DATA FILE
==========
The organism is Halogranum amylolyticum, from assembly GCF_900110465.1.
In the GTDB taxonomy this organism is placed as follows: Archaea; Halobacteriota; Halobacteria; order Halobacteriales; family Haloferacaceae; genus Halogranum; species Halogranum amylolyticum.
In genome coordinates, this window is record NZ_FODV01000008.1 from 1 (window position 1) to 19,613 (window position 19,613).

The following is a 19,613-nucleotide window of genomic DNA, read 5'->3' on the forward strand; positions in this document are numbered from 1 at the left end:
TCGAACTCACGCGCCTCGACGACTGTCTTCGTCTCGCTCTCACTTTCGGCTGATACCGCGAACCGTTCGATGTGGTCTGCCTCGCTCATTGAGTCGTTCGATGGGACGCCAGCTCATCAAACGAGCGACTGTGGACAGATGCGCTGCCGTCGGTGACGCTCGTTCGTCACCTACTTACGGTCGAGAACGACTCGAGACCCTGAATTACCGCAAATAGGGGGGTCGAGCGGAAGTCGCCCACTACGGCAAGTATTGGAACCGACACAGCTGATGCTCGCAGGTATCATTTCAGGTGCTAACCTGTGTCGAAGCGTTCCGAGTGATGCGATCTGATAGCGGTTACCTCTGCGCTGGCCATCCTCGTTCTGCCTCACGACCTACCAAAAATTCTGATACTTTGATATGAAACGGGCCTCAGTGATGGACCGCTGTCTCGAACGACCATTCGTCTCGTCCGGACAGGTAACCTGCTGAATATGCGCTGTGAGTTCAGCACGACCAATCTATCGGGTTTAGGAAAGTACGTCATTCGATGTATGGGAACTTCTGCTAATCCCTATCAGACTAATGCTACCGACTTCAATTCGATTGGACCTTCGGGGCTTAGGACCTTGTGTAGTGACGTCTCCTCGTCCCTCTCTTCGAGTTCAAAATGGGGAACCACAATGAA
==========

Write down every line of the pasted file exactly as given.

The organism is Halogranum amylolyticum, from assembly GCF_900110465.1.
In the GTDB taxonomy this organism is placed as follows: Archaea; Halobacteriota; Halobacteria; order Halobacteriales; family Haloferacaceae; genus Halogranum; species Halogranum amylolyticum.
In genome coordinates, this window is record NZ_FODV01000008.1 from 1 (window position 1) to 19,613 (window position 19,613).

The following is a 19,613-nucleotide window of genomic DNA, read 5'->3' on the forward strand; positions in this document are numbered from 1 at the left end:
TCGAACTCACGCGCCTCGACGACTGTCTTCGTCTCGCTCTCACTTTCGGCTGATACCGCGAACCGTTCGATGTGGTCTGCCTCGCTCATTGAGTCGTTCGATGGGACGCCAGCTCATCAAACGAGCGACTGTGGACAGATGCGCTGCCGTCGGTGACGCTCGTTCGTCACCTACTTACGGTCGAGAACGACTCGAGACCCTGAATTACCGCAAATAGGGGGGTCGAGCGGAAGTCGCCCACTACGGCAAGTATTGGAACCGACACAGCTGATGCTCGCAGGTATCATTTCAGGTGCTAACCTGTGTCGAAGCGTTCCGAGTGATGCGATCTGATAGCGGTTACCTCTGCGCTGGCCATCCTCGTTCTGCCTCACGACCTACCAAAAATTCTGATACTTTGATATGAAACGGGCCTCAGTGATGGACCGCTGTCTCGAACGACCATTCGTCTCGTCCGGACAGGTAACCTGCTGAATATGCGCTGTGAGTTCAGCACGACCAATCTATCGGGTTTAGGAAAGTACGTCATTCGATGTATGGGAACTTCTGCTAATCCCTATCAGACTAATGCTACCGACTTCAATTCGATTGGACCTTCGGGGCTTAGGACCTTGTGTAGTGACGTCTCCTCGTCCCTCTCTTCGAGTTCAAAATGGGGAACCACAATGAA